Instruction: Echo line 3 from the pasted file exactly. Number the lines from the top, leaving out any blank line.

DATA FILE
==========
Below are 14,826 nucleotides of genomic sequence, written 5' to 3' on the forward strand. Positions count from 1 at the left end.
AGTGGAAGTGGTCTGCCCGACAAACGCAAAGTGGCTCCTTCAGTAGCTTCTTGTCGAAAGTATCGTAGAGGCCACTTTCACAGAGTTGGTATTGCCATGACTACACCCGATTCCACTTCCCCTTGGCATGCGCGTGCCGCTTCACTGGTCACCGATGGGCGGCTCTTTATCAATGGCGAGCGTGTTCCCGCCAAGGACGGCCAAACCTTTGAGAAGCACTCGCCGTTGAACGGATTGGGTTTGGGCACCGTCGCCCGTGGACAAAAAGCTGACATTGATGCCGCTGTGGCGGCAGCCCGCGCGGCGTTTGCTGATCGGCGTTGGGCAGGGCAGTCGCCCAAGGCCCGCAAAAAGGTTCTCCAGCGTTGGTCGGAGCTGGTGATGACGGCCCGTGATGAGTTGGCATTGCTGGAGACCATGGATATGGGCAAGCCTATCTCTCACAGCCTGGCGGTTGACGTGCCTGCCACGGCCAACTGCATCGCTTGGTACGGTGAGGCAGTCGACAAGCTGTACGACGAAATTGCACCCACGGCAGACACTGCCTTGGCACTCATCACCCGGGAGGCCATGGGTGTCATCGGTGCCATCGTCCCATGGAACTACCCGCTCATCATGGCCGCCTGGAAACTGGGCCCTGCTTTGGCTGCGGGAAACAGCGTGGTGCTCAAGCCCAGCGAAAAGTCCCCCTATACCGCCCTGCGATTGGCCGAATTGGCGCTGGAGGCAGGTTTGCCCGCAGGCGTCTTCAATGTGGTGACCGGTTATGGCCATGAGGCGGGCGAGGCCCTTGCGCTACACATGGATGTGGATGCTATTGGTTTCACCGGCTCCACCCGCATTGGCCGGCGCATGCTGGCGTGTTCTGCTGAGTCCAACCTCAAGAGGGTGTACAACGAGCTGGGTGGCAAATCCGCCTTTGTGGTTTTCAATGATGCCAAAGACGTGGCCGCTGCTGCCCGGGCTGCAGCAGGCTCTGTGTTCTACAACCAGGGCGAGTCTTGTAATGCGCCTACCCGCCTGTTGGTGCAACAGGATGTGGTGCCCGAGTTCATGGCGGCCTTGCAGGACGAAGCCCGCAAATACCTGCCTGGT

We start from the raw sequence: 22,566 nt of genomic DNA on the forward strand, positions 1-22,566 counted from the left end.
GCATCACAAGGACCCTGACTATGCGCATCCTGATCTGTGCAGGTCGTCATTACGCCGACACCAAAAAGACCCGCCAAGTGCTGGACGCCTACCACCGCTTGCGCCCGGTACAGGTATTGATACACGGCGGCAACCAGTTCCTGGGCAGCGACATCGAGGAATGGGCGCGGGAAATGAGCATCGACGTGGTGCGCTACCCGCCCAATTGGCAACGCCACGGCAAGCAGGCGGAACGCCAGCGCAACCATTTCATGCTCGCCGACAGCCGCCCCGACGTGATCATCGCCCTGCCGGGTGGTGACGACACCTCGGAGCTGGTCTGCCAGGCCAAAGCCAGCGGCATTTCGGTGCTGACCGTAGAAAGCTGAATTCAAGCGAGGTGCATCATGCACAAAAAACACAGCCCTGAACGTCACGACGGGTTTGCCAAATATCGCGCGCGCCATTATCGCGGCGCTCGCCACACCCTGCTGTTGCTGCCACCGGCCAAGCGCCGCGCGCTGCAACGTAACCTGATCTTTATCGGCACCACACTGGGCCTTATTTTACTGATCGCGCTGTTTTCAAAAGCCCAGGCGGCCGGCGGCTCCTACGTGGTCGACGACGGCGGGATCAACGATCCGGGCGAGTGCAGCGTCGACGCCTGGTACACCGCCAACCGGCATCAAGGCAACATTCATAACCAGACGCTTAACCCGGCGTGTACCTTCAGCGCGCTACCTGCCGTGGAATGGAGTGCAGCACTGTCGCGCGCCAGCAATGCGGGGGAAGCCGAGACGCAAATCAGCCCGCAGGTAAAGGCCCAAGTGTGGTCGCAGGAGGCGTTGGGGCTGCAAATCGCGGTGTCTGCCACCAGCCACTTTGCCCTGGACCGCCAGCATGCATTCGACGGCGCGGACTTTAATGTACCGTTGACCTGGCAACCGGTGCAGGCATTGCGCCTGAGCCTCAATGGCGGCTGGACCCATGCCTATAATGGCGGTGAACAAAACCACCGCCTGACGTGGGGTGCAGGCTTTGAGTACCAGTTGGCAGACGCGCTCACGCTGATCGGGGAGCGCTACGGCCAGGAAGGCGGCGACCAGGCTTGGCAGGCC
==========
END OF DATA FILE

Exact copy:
We start from the raw sequence: 22,566 nt of genomic DNA on the forward strand, positions 1-22,566 counted from the left end.